The Faculty of Humanities’ (FH) Assistant Professor of Sports Science, Dr. Zaher El Hage, at Notre Dame University-Louaize (NDU) presented his findings of aerobic health in a 20-year-old individual titled, “Overview of the Different Types of Exercise and its Effects on the Heart,” at a recent symposium. El Hage’s presentation and results are underlined by the latest scientific literature regarding heart health and exercise, how exercise differs based on intensity, and long-term bodily adaptations to aerobic training.
El Hage started off with the recommendations placed by organizations such as the American College of Sports Medicine (ACSM) and Center for Disease Control (CDC) for exercise, a general standard of 150 minutes of moderate-intensity aerobic exercise per week, and twice-weekly strength training of all major muscle groups. In comparison, the World Health Organization (WHO) breaks down its guidelines by age. Adults should aim for either 75 minutes of high-intensity or 150 minutes of moderate-intensity exercise, the latter being more suitable for older adults. Children should aim for 60 minutes of daily movement, and older adults with poor mobility are recommended to perform physical activity at least three times per week to enhance balance and prevent falls. Regarding strength training, all ages benefit from exercising major muscle groups at least twice a week, starting small and slowly increasing intensity as they progress.
What distinguishes the intensity of aerobic activity is the pace and time allotted to each type of exercise. Steady state exercise (SSE) warrants a steady flow of each session, examples of which include running, cycling, or swimming at a moderate pace. It is typically performed for 30 to 60 minutes, explained El Hage, its intensity working 60% to 85% of one’s maximum heart rate (MHR). In contrast, interval training, often in the form of high intensity interval training (HIIT), specifies its intensity in time slots that cover a maximum total of 22 minutes. A HIIT session has a work-to-rest ratio of 1:1, the work interval involving high intensity movement, followed by rest. Intervals are repeated for a certain number of sets until the individual hits the 22-minute mark, rest included.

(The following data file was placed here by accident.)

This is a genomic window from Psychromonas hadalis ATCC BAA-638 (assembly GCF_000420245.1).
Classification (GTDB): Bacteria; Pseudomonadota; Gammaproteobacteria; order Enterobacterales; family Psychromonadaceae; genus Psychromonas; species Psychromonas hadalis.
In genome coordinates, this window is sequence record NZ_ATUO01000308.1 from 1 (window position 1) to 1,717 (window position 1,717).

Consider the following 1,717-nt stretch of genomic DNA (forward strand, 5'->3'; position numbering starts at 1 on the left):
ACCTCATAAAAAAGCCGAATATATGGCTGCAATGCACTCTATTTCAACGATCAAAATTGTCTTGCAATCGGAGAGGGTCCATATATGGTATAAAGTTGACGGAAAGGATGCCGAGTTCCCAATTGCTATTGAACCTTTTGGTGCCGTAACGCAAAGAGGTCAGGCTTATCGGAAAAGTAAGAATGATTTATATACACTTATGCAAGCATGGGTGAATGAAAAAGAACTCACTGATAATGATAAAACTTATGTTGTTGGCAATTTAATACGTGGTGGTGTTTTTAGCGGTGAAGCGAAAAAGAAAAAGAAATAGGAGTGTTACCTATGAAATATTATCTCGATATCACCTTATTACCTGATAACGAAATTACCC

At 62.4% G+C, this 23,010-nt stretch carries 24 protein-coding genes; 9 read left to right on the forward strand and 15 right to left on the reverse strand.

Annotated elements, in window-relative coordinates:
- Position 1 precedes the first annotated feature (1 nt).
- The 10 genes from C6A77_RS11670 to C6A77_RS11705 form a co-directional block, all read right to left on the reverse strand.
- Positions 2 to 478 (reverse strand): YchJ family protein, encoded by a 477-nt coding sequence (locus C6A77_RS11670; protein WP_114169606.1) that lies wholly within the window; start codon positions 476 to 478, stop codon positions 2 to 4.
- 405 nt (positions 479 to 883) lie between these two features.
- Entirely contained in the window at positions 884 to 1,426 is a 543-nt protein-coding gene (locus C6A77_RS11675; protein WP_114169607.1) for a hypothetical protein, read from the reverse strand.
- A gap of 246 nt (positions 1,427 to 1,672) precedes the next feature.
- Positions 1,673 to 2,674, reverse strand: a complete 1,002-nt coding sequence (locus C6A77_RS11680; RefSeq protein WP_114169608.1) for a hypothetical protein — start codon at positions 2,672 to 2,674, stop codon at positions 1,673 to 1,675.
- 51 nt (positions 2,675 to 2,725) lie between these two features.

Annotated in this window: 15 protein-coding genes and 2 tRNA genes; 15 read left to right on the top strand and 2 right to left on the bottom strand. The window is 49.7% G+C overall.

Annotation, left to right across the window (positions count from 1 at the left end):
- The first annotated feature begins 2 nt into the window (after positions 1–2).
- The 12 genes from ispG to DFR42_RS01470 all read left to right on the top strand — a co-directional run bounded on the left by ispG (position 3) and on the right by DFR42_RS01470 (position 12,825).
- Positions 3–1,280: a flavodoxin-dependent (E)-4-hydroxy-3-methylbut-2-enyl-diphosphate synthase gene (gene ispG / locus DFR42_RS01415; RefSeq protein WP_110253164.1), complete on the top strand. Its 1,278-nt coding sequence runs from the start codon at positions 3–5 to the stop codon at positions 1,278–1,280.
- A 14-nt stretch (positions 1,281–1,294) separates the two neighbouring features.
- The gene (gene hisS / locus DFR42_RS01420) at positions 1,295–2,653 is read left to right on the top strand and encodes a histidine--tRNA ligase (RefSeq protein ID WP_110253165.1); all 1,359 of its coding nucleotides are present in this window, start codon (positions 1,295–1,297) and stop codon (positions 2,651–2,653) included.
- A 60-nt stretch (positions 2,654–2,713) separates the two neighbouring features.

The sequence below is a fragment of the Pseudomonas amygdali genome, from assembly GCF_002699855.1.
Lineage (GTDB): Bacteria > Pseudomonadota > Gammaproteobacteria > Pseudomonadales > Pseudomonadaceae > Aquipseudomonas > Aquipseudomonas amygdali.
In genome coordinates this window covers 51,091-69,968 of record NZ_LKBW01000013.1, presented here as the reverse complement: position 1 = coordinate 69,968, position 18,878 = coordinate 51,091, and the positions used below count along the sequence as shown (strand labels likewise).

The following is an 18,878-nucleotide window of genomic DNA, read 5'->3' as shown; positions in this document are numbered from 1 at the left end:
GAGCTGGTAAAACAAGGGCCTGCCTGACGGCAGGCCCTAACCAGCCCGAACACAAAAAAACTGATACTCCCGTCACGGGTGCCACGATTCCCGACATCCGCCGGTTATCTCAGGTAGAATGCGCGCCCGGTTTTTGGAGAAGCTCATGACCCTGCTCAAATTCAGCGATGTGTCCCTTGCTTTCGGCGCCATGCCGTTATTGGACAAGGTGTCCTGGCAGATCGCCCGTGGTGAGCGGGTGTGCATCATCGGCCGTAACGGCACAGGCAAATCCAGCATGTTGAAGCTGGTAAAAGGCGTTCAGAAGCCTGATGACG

Through a consistent exercise routine, bodily adaptations occur in the circulatory system, one of the first being improved coronary artery functioning; also connected to enhanced heart function are blood circulation, increased blood volume in terms of hemoglobin and plasma levels, increased capillary density, and decreased blood pressure. El Hage outlined the heart rate (HR), stroke volume (SV), and cardiac output (Q) of a 20-year-old at three levels of fitness: no training, moderate training, and high training. Both the MHR and resting heart rate (RHR) were inversely correlated with higher levels of training, in that high training decreases the heart beats per minute (BPM) compared to no training, from 80 to 40 BPM at rest, and 200 BMP to 180 BPM at the MHR. However, the SV and Q were positively correlated with regular exercise, the SV increasing from 80ml with no training to 220ml with high training at the MHR, and Q from 16L to 40L under the same criteria.
Other positive effects include changed bodily composition, e.g., higher muscle mass and reduced fat, as well as cellular respiration and insulin sensitivity, a protective factor against Type 2 Diabetes. El Hage cited several studies that observed the impact of aerobic exercise over a designated period of time, with one study showing the most promising results, a combination of HIIT and SSE decreasing the body’s subcutaneous fat by 18% and increasing insulin sensitivity by 46%.
El Hage concluded with a simple message: even one exercise session has immediate positive effects on cardiovascular health and mitigates heart disease. There is a wide range of exercise that is suited or can otherwise be modified to individuals of various fitness levels and abilities. Starting small is recommended, and one should not be afraid to increase the intensity, duration, and frequency of an exercise routine once progress becomes apparent. El Hage keeps exercise realistic, too: the most predictive factor for consistency in a routine is to choose a form of exercise that you enjoy. Make it fun, and both your health and mood will get a great boost.